The enigma for both players is SOG. Since 2000-01, there’ve been 153 instances of a forward, in a single season, appearing in 75+ games while averaging 3.4 or more SOG per game. Of them, Kadri’s 0.59 points per game for 2015-16 represents the third lowest scoring rate in that same season (ahead of only David Booth and Brian Gionta from 2010-11), with 134 of the 153 posting 0.75 points per game or higher and 45% (i.e., 69 total) achieving point per game scoring.


There’s also intriguing SOG data for Silfverberg, whose rookie rate of 2.79 per game put him in very elite company, with the only others since 2000-01 who averaged 2.75+ per game in more than 40 contests in their first NHL season being Gabriel Landeskog, Nathan MacKinnon, Sidney Crosby, Jack Eichel, Alex Ovechkin, Dylan Larkin, Evgeni Malkin, Taylor Hall, and Ilya Kovalchuk. Also, despite only scoring 39 points last season, Silfverberg had the 39th (tied) most SOG among all forwards, with only one 75+ game forward among the 39 (Dustin Brown) not posting at least 45 points and two-thirds tallying 55+.


What can we make of both players seemingly underachieving given their SOG rate? For Kadri, the SOG disconnect might be a mirage or red herring, since his 2015-16 rate isn’t something we can be sure is sustainable. Not only was it a huge jump from prior levels, but it was achieved when the Leafs were largely undermanned. In contrast, Silfverberg’s rookie data can be logically compared to other rookies, and his rate for last season was actually a bit lower than as a rookie.


Another point worth noting – Kadri not only offers better multi-cat production, but FOW, albeit with some tradeoff in that he’s eligible only as a center on Yahoo leagues, versus Silfverberg, who, although only a RW, gives poolies output from a less deep position.


Luck-Based Metrics


Silfverberg’s 5×4 IPP for 2014-15 isn’t listed because he didn’t play the required 50+ total minutes.



Personal Shooting Percentage

PDO/SPSV (5×5)

IPP (5×5)

IPP (5×4)

Offensive Zone Starting % (5×5)


6.5% (N.K.)


973 (N.K.)

999 (J.S.)

60.6% (N.K.)

78.8% (J.S.)

60.0% (N.K.)

66.7% (J.S.)

52.4% (N.K.)

40.6% (J.S.)


10.2% (N.K.)

6.9% (J.S.)

1001 (N.K.)

1015 (J.S.)

66.7% (N.K.)

67.4% (J.S.)

54.5% (N.K.)

N/A (J.S.)

45.4% (N.K.)

48.8% (J.S.)


13.5% (N.K.)

8.4% (J.S.)

1010 (N.K.)

999 (J.S.)

68.9% (N.K.)

72.0% (J.S.)

94.4% (N.K.)

33.3% (J.S.)

49.3% (N.K.)

49.5% (J.S.)


16.8% (N.K.)

7.5% (J.S.)

1063 (N.K.)

1023 (J.S.)

84.6% (N.K.)

68.2% (J.S.)

77.8% (N.K.)

50.0% (J.S.)

47.7% (N.K.)

61.9% (J.S.)


Although there’s a lot of meaningful data for both players, the number that jumps off the page is Kadri’s 2012-13 PDO, which, at 1063, was leaps and bounds above the high end of what’s considered normal (i.e., 1030). Also, his IPPs were both over 70%, which hasn’t happened since then, making a strong case for his 2012-13 scoring being a fluke, especially when also considering his SOG and PPPts rates – shown above – being unspectacular for that season.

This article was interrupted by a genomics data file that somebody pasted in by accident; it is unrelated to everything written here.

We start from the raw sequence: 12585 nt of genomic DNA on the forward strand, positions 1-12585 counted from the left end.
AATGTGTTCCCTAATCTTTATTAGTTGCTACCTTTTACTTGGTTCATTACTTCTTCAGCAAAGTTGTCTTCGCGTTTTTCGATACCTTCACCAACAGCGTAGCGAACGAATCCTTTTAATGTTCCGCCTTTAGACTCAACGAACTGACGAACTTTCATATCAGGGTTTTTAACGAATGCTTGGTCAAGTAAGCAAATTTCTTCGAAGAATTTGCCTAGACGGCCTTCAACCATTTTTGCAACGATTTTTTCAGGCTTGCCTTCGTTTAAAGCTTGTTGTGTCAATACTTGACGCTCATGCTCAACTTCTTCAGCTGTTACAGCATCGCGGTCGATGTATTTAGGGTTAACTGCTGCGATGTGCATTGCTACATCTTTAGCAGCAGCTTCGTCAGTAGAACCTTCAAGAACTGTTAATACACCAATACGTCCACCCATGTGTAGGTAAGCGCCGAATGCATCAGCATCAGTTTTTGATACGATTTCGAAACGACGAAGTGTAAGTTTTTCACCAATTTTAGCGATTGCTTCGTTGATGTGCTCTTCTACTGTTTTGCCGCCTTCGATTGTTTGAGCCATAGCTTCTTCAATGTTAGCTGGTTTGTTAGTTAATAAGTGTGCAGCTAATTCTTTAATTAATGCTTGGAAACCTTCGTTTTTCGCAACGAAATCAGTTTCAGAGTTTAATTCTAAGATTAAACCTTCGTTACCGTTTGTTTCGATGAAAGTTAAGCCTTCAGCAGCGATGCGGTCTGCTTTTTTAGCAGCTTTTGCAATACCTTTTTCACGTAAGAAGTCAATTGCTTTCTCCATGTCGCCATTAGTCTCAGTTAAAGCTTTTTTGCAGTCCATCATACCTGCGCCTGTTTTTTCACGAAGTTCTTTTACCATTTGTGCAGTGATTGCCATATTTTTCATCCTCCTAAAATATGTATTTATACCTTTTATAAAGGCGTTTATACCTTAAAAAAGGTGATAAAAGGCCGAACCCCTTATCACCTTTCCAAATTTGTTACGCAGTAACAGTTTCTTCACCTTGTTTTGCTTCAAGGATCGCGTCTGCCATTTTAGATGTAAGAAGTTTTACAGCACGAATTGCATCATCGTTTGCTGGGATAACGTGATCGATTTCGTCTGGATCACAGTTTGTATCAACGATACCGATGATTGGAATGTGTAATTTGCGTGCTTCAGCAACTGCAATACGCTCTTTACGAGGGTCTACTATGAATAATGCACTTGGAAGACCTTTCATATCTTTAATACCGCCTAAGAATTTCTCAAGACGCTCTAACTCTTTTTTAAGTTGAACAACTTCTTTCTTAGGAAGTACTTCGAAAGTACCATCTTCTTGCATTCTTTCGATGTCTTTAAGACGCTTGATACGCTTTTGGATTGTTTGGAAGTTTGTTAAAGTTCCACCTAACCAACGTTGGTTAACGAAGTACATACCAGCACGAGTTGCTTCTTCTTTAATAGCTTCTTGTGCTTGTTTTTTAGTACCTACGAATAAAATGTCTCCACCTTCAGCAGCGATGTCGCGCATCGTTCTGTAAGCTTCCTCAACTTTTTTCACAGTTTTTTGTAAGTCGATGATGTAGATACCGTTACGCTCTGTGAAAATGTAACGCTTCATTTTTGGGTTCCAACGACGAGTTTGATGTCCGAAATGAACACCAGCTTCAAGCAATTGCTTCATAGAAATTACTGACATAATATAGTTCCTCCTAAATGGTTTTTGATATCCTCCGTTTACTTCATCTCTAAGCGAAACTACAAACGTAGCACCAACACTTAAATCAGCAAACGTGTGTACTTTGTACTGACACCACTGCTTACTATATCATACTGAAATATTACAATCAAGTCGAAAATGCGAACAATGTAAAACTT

Beyond that, Kadri’s poor 2015-16 output came despite his highest OZ%. And although his personal shooting percentage for 2015-16 was quite low, some of that was likely due to his average shot distance jumping from 30.3 feet in 2014-15 to 31.6 in 2015-16.


Meanwhile, there’s plenty of room for optimism regarding Silfverberg’s 2015-16 data. For one, his combined IPPs were above 145, suggesting he drives his team’s offense when he’s on the ice, a fact that’s further supported by his 5×5 IPP never having been below 67.4%. And what make his 2015-16 IPPs all the more impressive is his 40.6% OZ%, which was 35th lowest among 290 forwards who played 60+ games in 2015-16. With an OZ% that tiny, there’s nowhere to go but up – perhaps way up – from there, especially under a new coaching regime and with Silfverberg in his NHL prime.


Also, Silfverberg’s jump from 13 goals in 2014-15 to 20 in 2015-16 checks out, as his personal shooting % only inched slightly upward. Moreover, Silfverberg’s 2015-16 PDO was the lowest of his career, which further suggests room for realistic improvement.


Who Wins?


I’m giving this match to Silfverberg. Nearly all data paints a problematic picture for Kadri; and that’s on top of him being negatively affected by what I refer to as the “Habs Factor,” which artificially elevates the cost to obtain players on the most high profile NHL squads. At this point, Kadri is in real danger of becoming a fantasy afterthought amid the youth movement that’s set to take hold in Toronto. His only hope might be a trade; but of course poolies can’t bank on that happening, let alone of it reawakening Kadri if it was to occur.


On the other hand, Silfverberg scored 20 goals last season despite an extremely low OZ% and nearly no PP scoring (but still with a solid 5×4 IPP). Plus, he’s entering his prime amid a mostly aging Anaheim top six, and has the benefit of a fresh start under a new coach. Also, although it was a small sample size, Silfverberg’s 18 points in 16 games in the 2014-15 playoffs doesn’t set off alarm bells, what with his Shooting % under 10%. In other words, he passes the sniff test as a player who should be able to do better if just given a sustained chance to succeed.


I’d target Silfverberg in keepers and one-year leagues, especially given his now well disguised production from the end of 2015-16. Kadri is a possible sell in keepers and probably not worthwhile in one-year leagues due to the Habs Factor, his eligibility only as a center, and his multi-cat prowess being already factored into his high cost.